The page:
On the occasion of this exhibition, which is an attempt to re-launch the international profile of Albisola as a breeding ground for art and the use of new materials and techniques related to ceramics, it is only right that we should recall another fundamental moment which contributed to the specific identity currently enjoyed by Albisola. What we are talking about is the Artists' Walk which came hot on the heels of the first high-profile post-war art event in the town - the Monument to the War Dead by Leoncillo Leonardi on the same seafront promenade.
Various factors came felicitously together in the original idea for the Artists' Walk: from a town-planning point of view, there was the need for a renewed seafront promenade (1); the design intuition of the decorated mosaic; the promotion (2) and adherence of the artists involved; and the contribution, already in place, from the State which enabled the seafront renovation to get underway - all factors which ensure that this great urban mosaic stands today as a testimony to an era: the early 1960s (3).
No reflection on the town in this period would be complete without a broader view of the socio-anthropological setting which affected the whole Ligurian Coast as well as a great deal of the so-called Italian Industrial Triangle (4).
The town, originally made up of manual workers and fishermen, was finding itself overwhelmed by the chaotic urban sprawl brought about by immigration coupled with the first phase of the building boom for holiday homes. In the 1960s - the years that marked Italy's "boom" and "economical miracle" - the main logistical, technical and aesthetic choices made smacked of modernity, coming, as they did at the same time as the myth of an automobile for everyone and seaside holidays for all (5).
As an example of applied art, the Artists' Walk came in a bid to enrich and exalt the technological progress typical of the era with aesthetic values in a socio-economic context characterized by the imitation and emulation of behaviors and lifestyles which had a solid, common, positive inter-class base in post-war Reconstruction - commemorated on the Walk in the form of Leoncillo's monument. The first proletarian and lower middle-class consumer dreams in Italian Neo-Capitalism were burgeoning.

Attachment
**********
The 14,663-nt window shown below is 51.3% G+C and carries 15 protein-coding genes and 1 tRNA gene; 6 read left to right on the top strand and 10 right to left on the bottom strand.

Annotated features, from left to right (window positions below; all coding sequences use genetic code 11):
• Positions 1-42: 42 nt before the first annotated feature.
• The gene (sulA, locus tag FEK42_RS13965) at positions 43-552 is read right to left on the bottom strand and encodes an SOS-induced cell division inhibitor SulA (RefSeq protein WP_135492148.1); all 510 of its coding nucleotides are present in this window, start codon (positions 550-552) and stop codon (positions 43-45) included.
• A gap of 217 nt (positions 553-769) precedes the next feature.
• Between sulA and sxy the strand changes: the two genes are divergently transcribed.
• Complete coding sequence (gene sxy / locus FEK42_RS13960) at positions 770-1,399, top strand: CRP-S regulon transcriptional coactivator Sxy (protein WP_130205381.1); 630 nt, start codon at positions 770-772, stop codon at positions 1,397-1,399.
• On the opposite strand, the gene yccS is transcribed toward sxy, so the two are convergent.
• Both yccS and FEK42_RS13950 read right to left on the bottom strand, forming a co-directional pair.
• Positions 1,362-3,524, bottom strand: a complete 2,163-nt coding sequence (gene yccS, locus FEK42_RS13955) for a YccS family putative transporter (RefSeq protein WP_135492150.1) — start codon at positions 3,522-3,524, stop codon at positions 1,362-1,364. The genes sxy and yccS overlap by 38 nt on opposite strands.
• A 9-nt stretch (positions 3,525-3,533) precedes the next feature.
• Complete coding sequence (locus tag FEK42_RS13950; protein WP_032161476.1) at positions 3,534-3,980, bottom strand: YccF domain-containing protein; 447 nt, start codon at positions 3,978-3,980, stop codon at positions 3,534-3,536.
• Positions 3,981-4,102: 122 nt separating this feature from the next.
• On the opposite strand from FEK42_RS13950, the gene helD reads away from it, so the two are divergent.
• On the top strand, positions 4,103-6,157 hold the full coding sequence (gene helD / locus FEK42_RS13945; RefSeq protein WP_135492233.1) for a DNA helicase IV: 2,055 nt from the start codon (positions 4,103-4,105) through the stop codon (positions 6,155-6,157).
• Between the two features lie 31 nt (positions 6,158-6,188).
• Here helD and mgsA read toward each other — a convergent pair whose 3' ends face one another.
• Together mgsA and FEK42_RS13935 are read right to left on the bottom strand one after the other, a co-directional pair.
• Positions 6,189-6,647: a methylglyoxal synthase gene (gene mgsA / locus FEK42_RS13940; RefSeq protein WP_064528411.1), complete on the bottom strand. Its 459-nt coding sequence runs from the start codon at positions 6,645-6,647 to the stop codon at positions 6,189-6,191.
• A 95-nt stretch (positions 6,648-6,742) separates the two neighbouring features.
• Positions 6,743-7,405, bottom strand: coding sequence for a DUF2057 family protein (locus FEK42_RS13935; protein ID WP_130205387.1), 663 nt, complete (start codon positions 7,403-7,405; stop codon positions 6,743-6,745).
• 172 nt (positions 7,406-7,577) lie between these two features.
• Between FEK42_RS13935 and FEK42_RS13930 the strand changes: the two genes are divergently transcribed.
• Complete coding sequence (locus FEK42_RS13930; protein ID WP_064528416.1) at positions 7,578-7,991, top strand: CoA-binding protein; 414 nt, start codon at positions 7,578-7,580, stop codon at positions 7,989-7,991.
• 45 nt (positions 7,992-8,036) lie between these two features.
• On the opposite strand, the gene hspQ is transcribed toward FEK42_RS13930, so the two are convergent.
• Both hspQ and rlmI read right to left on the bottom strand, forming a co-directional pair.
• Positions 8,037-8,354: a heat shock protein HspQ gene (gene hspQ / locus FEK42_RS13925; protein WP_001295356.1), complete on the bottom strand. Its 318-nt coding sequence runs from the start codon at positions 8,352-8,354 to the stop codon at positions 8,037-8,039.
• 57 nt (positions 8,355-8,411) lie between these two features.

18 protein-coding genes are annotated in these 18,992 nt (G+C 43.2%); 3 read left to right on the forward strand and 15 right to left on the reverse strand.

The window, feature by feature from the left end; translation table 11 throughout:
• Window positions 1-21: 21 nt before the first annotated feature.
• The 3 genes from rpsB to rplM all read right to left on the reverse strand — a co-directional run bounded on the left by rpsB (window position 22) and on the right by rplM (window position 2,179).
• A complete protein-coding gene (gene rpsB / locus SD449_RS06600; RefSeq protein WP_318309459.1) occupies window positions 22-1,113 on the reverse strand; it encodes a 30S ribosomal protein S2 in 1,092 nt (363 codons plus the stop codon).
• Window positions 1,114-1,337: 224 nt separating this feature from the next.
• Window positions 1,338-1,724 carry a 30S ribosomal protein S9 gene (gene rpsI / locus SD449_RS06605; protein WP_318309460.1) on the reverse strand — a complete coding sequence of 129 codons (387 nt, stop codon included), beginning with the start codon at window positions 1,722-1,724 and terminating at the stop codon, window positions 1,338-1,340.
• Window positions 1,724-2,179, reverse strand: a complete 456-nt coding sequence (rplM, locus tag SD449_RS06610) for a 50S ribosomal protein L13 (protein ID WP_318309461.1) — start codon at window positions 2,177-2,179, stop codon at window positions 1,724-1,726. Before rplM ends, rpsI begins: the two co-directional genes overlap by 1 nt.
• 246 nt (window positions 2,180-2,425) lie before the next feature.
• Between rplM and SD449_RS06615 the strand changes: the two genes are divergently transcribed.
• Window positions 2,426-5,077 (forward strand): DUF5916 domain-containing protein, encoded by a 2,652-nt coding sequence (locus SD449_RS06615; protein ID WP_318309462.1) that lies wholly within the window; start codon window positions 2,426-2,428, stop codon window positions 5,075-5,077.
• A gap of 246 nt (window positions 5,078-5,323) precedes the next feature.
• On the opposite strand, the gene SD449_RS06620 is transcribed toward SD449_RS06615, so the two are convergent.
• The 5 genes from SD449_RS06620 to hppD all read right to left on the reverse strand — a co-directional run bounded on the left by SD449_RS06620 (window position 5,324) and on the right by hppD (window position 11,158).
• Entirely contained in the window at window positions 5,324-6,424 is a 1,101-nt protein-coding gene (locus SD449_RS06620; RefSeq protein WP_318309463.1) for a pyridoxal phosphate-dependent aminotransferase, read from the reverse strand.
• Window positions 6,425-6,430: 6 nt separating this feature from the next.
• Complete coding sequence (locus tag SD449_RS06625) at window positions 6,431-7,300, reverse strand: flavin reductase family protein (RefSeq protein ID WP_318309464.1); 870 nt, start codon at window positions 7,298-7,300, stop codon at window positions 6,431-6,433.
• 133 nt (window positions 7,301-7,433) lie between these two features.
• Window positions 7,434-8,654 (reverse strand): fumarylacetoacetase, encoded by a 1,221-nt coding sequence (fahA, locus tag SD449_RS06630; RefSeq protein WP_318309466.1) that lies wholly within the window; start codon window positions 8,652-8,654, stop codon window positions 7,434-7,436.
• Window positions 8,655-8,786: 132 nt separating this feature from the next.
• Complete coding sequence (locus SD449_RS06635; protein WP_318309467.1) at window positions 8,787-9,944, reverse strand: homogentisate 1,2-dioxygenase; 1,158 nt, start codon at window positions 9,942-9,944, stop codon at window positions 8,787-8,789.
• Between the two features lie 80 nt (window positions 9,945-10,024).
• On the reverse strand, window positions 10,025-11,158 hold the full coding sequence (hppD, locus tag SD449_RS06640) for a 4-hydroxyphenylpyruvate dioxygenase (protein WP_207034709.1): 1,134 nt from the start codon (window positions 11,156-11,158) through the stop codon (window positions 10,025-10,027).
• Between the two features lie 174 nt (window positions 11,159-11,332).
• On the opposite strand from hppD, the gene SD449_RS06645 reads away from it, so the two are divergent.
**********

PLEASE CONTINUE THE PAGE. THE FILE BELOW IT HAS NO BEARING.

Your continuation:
Even the technique used was symptomatic of the effervescent and dynamic climate of the times, and included colored glass mosaic tesseras, typically used at the time to decorate parts of the fašades of new buildings (6). This too is a hymn to progress and to innovation and draws ideally on strong cultural traditions - from Roman and Byzantine mosaics to Ligurian ciottolato (cobblestones), the Renaissance, Mannerists and the Baroque, right up to the absolute innovations of a few decades previously, including the spread of Italian Futurism (7). It had been in Albisola in the 1930s that the most interesting proposals from the Second Futurism were emerging in the form of ceramics, and the sensibilities of some of Albisola's artists who adhered to the movement - artists like Tullio Mazzotti, Ivos Pacetti and Mario Anselmo - are still present in the form of the Casa Mazzotti, based on a design by Nicolaj Dijulgheroff.